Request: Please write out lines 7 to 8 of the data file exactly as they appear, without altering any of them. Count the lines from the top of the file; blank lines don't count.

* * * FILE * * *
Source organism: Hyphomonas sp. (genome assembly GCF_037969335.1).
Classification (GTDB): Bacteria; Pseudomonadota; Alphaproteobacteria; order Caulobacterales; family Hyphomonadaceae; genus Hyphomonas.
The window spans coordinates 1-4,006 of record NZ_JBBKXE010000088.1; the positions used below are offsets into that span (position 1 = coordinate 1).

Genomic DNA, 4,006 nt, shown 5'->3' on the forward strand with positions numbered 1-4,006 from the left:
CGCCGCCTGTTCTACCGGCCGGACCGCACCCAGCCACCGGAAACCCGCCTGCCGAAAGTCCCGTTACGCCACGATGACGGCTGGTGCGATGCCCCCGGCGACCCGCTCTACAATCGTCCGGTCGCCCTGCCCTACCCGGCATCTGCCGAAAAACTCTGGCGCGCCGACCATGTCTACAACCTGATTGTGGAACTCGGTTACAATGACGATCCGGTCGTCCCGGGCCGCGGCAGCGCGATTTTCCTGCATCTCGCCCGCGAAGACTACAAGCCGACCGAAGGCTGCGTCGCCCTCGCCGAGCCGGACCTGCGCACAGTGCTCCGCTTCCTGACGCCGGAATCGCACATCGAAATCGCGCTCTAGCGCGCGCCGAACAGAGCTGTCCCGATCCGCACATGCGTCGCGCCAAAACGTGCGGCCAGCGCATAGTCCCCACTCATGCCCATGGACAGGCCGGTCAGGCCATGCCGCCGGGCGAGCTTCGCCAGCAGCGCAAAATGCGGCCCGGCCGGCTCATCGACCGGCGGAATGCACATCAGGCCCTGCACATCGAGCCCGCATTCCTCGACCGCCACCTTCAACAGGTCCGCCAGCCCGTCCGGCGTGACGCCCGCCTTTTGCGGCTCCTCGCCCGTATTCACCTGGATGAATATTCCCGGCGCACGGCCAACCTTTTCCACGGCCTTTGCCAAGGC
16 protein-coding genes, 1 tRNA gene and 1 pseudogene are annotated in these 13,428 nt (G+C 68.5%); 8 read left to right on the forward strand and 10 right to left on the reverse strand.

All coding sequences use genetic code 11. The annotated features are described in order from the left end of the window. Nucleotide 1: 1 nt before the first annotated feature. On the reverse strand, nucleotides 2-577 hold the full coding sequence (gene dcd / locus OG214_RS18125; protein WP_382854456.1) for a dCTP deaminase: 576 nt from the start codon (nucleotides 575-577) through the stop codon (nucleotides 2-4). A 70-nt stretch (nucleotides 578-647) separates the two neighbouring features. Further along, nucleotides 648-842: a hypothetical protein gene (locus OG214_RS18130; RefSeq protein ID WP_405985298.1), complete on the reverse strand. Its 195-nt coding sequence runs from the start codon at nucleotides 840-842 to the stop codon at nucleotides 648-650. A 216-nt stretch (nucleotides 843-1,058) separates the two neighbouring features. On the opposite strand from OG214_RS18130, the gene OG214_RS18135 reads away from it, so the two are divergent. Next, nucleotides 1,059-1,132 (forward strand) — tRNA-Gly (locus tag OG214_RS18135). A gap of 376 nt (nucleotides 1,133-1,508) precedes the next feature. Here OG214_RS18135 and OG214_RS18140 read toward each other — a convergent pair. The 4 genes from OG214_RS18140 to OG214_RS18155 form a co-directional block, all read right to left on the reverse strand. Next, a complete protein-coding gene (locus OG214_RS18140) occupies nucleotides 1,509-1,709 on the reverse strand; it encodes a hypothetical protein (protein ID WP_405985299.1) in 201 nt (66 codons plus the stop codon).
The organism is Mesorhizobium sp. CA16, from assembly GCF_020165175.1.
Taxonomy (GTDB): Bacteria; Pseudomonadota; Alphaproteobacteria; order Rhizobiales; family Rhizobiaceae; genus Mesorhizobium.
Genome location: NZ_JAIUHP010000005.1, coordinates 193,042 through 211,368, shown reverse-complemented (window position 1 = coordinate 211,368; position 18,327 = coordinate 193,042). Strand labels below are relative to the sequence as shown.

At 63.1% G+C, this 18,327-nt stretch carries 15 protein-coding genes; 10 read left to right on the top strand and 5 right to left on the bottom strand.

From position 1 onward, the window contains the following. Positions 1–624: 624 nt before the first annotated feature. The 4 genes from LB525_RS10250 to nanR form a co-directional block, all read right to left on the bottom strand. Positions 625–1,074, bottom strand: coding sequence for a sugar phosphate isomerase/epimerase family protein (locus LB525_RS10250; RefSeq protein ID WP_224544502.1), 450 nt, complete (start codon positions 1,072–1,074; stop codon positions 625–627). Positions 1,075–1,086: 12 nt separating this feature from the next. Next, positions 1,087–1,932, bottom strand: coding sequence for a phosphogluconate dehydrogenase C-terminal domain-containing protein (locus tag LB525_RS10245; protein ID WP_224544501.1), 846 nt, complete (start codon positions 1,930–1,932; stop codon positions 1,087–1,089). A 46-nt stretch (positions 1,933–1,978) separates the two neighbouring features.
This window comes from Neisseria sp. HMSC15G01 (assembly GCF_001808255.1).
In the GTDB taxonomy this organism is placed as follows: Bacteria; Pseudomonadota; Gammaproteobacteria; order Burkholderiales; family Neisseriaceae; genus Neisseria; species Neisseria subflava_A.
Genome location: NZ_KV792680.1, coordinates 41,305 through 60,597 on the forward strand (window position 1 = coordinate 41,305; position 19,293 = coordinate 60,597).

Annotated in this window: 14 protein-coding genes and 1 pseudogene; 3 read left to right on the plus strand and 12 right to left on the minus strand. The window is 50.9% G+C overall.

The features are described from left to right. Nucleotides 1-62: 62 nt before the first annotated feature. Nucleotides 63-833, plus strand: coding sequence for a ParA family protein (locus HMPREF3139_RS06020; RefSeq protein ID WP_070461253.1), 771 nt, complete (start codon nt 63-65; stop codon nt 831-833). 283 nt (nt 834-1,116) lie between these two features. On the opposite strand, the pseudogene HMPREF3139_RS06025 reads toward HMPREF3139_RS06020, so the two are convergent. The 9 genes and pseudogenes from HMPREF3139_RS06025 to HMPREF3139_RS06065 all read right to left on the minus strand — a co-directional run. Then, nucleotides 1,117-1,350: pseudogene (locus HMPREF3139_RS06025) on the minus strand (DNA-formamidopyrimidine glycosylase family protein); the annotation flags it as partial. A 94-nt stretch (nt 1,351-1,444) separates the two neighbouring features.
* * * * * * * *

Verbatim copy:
All coding sequences use genetic code 11. The annotated features are described in order from the left end of the window. Nucleotide 1: 1 nt before the first annotated feature. On the reverse strand, nucleotides 2-577 hold the full coding sequence (gene dcd / locus OG214_RS18125; protein WP_382854456.1) for a dCTP deaminase: 576 nt from the start codon (nucleotides 575-577) through the stop codon (nucleotides 2-4). A 70-nt stretch (nucleotides 578-647) separates the two neighbouring features. Further along, nucleotides 648-842: a hypothetical protein gene (locus OG214_RS18130; RefSeq protein ID WP_405985298.1), complete on the reverse strand. Its 195-nt coding sequence runs from the start codon at nucleotides 840-842 to the stop codon at nucleotides 648-650. A 216-nt stretch (nucleotides 843-1,058) separates the two neighbouring features. On the opposite strand from OG214_RS18130, the gene OG214_RS18135 reads away from it, so the two are divergent. Next, nucleotides 1,059-1,132 (forward strand) — tRNA-Gly (locus tag OG214_RS18135). A gap of 376 nt (nucleotides 1,133-1,508) precedes the next feature. Here OG214_RS18135 and OG214_RS18140 read toward each other — a convergent pair. The 4 genes from OG214_RS18140 to OG214_RS18155 form a co-directional block, all read right to left on the reverse strand. Next, a complete protein-coding gene (locus OG214_RS18140) occupies nucleotides 1,509-1,709 on the reverse strand; it encodes a hypothetical protein (protein ID WP_405985299.1) in 201 nt (66 codons plus the stop codon).
The organism is Mesorhizobium sp. CA16, from assembly GCF_020165175.1.